From the time James N. Wood left Williams College in western Massachusetts with undergraduate honors in art history 43 years ago, he has spent his life immersed in art and art museums. The news that the J. Paul Getty Trust has named a new president and chief executive would be important in any case, but it takes on special significance because it is Wood. His record as an art professional marks a Getty first.
For a quarter of a century, ever since it became clear that the Getty would become the nation's wealthiest art institution, with an endowment now valued at about $5.8 billion, the trust's board has looked to businessmen and corporate chieftains to run the place.
First, lawyer Harold Williams (1981 to 1997), former chairman of Norton Simon Inc. and head of the Securities and Exchange Commission in Washington, and then Barry Munitz (1998 to 2006), former vice president of Maxxam Inc. and chancellor of Cal State University, took the reins.
Regardless of their records at the Getty -- Williams' mixed, Munitz's disastrous -- the refusal to "trust the Trust" to an art professional has been the Getty's principal undoing.
Much has been achieved, but no one believes the Getty has come close to reaching its extraordinary cultural promise. Wood's appointment changes the equation.
His resume could not be more different from those of his predecessors. Wood has been an administrator or curator at four important art museums. He's held board positions at two others as well as at two major art schools and an art foundation.
Williams and Munitz both had experience in educational administration. Wood does too, but of a tellingly different kind. Chicago's highly regarded Art Institute is an encyclopedic museum partnered with an impressive art school.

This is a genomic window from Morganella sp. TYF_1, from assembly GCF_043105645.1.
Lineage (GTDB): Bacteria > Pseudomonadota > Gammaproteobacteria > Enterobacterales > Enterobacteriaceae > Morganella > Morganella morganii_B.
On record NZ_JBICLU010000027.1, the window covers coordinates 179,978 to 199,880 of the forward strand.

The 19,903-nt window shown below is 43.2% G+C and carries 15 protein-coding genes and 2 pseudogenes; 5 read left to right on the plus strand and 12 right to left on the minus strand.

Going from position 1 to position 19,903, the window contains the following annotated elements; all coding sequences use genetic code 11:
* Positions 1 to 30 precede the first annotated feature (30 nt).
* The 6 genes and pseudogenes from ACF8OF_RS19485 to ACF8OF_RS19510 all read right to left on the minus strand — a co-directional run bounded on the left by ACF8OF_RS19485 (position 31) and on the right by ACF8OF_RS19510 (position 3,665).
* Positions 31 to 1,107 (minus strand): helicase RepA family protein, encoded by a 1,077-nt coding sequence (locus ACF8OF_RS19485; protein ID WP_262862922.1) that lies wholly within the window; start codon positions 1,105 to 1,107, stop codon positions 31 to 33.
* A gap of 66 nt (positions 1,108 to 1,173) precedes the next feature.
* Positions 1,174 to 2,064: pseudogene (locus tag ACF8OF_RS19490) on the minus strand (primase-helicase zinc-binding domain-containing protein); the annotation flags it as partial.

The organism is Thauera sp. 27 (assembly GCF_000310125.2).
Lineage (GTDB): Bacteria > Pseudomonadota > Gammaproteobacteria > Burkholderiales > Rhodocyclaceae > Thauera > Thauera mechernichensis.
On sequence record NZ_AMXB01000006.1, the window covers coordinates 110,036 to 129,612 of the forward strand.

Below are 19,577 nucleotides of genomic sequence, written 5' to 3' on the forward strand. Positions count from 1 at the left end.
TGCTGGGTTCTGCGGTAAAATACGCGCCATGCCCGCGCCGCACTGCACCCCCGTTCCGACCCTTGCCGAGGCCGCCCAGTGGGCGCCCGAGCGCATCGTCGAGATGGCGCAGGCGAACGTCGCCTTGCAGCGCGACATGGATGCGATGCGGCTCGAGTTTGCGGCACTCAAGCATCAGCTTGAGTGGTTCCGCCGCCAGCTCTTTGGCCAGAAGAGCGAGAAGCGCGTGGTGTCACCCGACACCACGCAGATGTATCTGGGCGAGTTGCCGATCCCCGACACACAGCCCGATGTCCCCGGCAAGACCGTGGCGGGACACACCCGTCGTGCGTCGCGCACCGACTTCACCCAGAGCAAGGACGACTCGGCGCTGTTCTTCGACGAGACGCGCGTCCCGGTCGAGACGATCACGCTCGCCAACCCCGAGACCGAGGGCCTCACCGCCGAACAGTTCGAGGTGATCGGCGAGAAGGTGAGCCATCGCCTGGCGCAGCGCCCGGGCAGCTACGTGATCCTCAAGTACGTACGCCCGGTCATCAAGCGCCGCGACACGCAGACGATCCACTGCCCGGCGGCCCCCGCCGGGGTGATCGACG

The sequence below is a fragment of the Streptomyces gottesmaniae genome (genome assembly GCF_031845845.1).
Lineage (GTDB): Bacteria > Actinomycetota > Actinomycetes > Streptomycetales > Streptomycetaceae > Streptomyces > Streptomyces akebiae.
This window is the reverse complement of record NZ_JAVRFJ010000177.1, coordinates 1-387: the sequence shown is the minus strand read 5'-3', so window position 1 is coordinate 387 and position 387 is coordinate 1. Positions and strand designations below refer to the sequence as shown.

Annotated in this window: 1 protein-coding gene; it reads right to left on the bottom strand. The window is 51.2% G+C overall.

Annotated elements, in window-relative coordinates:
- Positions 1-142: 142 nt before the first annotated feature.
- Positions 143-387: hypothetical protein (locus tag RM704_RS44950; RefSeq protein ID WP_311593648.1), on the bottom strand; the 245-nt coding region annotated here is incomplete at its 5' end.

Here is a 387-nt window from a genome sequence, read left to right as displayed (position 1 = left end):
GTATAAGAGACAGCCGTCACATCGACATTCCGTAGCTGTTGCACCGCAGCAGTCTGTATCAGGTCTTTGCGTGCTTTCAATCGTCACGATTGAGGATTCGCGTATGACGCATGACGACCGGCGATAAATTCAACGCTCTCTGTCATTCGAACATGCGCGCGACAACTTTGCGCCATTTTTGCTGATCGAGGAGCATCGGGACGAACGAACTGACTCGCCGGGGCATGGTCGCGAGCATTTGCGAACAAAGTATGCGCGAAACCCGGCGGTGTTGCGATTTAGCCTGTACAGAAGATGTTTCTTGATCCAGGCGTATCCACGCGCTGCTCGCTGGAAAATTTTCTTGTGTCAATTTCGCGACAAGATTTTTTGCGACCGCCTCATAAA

A president sets an institutional tone, which resonates in ways not always immediately perceptible to outsiders. Despite fulsome Getty rhetoric about art collecting, scholarship, conservation and public service both here and abroad -- indeed, despite demonstrable successes in all those areas -- the tacit focus of a hugely rich art institution entrusted to corporate leadership could be characterized in three disappointing words: Protect the money.
With the unprecedented appointment of a distinguished art professional, four challenging words describe the charge: Spend the money well.
The appointment represents nothing less than a sea change for the Getty. From an administrative standpoint, the importance of having one's work championed by another art professional of great accomplishment cannot be overestimated. For an organization populated with skilled art professionals, that is institutional oxygen. Decisions become meaningful -- consequential in ways that leadership from outside the field can never hope to match.
At 65, Wood might well be a transitional figure for the Getty. Known as a thoughtful and measured administrator, albeit one who is not afraid to think big, he will almost certainly be a stabilizing force at an organization still feeling battered from Munitz's ignominious tenure. The Getty is a complex place. Wood has the capacity to bring a measure of much-needed coherence to its far-flung program.
One immediate task will be to find a successor to Thomas Crow, director of the Getty Research Institute, who announced in October that he would leave next summer. A second pressing need is to assist the board's chairwoman, Louise H. Bryson, in building the ranks of trustees. Wood's extensive network of professional associations, accumulated over decades of art world leadership, ought to come in handy.
What might prove most difficult for the new president is grappling with a structural problem built into the Getty at its original home in Malibu and replicated, alas, at its Brentwood campus. The Getty Villa and the Getty Center both feel remote from the city's fabric, designed more for tourism than for civic engagement. The institution must function at both levels.
As director of Chicago's Art Institute, Wood brought a faltering museum back from the precipice. Leaving the post after 24 years, he told a local newspaper, "I can't imagine any other big city that I could really live in other than New York, I guess." Wood guessed wrong about that.
Los Angeles is its own peculiar beast with its own distinctive charms and challenges. The learning curve will be steep. For a pro, sitting atop the nation's wealthiest art institution ought to make the task, if not easy, certainly fun.